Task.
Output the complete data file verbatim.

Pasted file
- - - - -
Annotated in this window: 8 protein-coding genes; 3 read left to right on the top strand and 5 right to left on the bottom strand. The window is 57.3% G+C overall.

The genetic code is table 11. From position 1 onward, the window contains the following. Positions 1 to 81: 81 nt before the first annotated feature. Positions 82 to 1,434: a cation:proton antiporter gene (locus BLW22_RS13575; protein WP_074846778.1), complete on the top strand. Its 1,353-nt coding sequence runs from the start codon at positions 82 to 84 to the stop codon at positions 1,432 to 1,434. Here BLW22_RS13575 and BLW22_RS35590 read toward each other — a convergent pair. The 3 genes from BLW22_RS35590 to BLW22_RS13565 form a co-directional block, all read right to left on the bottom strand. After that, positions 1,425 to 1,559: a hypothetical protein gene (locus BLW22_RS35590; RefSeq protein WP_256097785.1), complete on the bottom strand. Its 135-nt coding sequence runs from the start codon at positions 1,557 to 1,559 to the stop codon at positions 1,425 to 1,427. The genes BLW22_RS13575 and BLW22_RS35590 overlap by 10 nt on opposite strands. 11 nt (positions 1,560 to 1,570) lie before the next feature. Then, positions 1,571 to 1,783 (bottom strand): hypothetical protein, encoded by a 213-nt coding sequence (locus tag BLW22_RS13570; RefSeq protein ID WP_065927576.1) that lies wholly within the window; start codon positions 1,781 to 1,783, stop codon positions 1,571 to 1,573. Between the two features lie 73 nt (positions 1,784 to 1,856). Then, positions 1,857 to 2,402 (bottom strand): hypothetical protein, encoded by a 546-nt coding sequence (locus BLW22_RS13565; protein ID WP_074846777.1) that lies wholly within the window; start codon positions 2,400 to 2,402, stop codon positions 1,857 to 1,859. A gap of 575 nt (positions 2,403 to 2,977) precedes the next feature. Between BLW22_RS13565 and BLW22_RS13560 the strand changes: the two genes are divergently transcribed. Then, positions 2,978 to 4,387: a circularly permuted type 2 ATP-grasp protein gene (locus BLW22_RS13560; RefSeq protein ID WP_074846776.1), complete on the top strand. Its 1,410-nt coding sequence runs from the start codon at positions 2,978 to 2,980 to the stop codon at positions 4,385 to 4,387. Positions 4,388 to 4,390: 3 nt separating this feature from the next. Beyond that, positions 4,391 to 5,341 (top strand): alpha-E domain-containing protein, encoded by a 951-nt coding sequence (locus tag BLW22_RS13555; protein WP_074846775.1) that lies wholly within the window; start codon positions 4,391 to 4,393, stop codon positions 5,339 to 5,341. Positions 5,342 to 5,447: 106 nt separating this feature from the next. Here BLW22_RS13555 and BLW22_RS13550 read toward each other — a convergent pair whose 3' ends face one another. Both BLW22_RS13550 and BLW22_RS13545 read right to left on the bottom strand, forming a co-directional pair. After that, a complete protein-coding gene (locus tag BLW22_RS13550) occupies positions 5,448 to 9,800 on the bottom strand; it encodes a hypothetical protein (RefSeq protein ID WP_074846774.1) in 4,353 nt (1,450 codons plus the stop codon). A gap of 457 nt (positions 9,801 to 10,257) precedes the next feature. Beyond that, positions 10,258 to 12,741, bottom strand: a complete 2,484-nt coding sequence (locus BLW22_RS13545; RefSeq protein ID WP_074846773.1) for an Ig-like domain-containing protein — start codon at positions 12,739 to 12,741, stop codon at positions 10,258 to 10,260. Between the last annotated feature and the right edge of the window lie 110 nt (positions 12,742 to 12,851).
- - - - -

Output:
Annotated in this window: 8 protein-coding genes; 3 read left to right on the top strand and 5 right to left on the bottom strand. The window is 57.3% G+C overall.

The genetic code is table 11. From position 1 onward, the window contains the following. Positions 1 to 81: 81 nt before the first annotated feature. Positions 82 to 1,434: a cation:proton antiporter gene (locus BLW22_RS13575; protein WP_074846778.1), complete on the top strand. Its 1,353-nt coding sequence runs from the start codon at positions 82 to 84 to the stop codon at positions 1,432 to 1,434. Here BLW22_RS13575 and BLW22_RS35590 read toward each other — a convergent pair. The 3 genes from BLW22_RS35590 to BLW22_RS13565 form a co-directional block, all read right to left on the bottom strand. After that, positions 1,425 to 1,559: a hypothetical protein gene (locus BLW22_RS35590; RefSeq protein WP_256097785.1), complete on the bottom strand. Its 135-nt coding sequence runs from the start codon at positions 1,557 to 1,559 to the stop codon at positions 1,425 to 1,427. The genes BLW22_RS13575 and BLW22_RS35590 overlap by 10 nt on opposite strands. 11 nt (positions 1,560 to 1,570) lie before the next feature. Then, positions 1,571 to 1,783 (bottom strand): hypothetical protein, encoded by a 213-nt coding sequence (locus tag BLW22_RS13570; RefSeq protein ID WP_065927576.1) that lies wholly within the window; start codon positions 1,781 to 1,783, stop codon positions 1,571 to 1,573. Between the two features lie 73 nt (positions 1,784 to 1,856). Then, positions 1,857 to 2,402 (bottom strand): hypothetical protein, encoded by a 546-nt coding sequence (locus BLW22_RS13565; protein ID WP_074846777.1) that lies wholly within the window; start codon positions 2,400 to 2,402, stop codon positions 1,857 to 1,859. A gap of 575 nt (positions 2,403 to 2,977) precedes the next feature. Between BLW22_RS13565 and BLW22_RS13560 the strand changes: the two genes are divergently transcribed. Then, positions 2,978 to 4,387: a circularly permuted type 2 ATP-grasp protein gene (locus BLW22_RS13560; RefSeq protein ID WP_074846776.1), complete on the top strand. Its 1,410-nt coding sequence runs from the start codon at positions 2,978 to 2,980 to the stop codon at positions 4,385 to 4,387. Positions 4,388 to 4,390: 3 nt separating this feature from the next. Beyond that, positions 4,391 to 5,341 (top strand): alpha-E domain-containing protein, encoded by a 951-nt coding sequence (locus tag BLW22_RS13555; protein WP_074846775.1) that lies wholly within the window; start codon positions 4,391 to 4,393, stop codon positions 5,339 to 5,341. Positions 5,342 to 5,447: 106 nt separating this feature from the next. Here BLW22_RS13555 and BLW22_RS13550 read toward each other — a convergent pair whose 3' ends face one another. Both BLW22_RS13550 and BLW22_RS13545 read right to left on the bottom strand, forming a co-directional pair. After that, a complete protein-coding gene (locus tag BLW22_RS13550) occupies positions 5,448 to 9,800 on the bottom strand; it encodes a hypothetical protein (RefSeq protein ID WP_074846774.1) in 4,353 nt (1,450 codons plus the stop codon). A gap of 457 nt (positions 9,801 to 10,257) precedes the next feature. Beyond that, positions 10,258 to 12,741, bottom strand: a complete 2,484-nt coding sequence (locus BLW22_RS13545; RefSeq protein ID WP_074846773.1) for an Ig-like domain-containing protein — start codon at positions 12,739 to 12,741, stop codon at positions 10,258 to 10,260. Between the last annotated feature and the right edge of the window lie 110 nt (positions 12,742 to 12,851).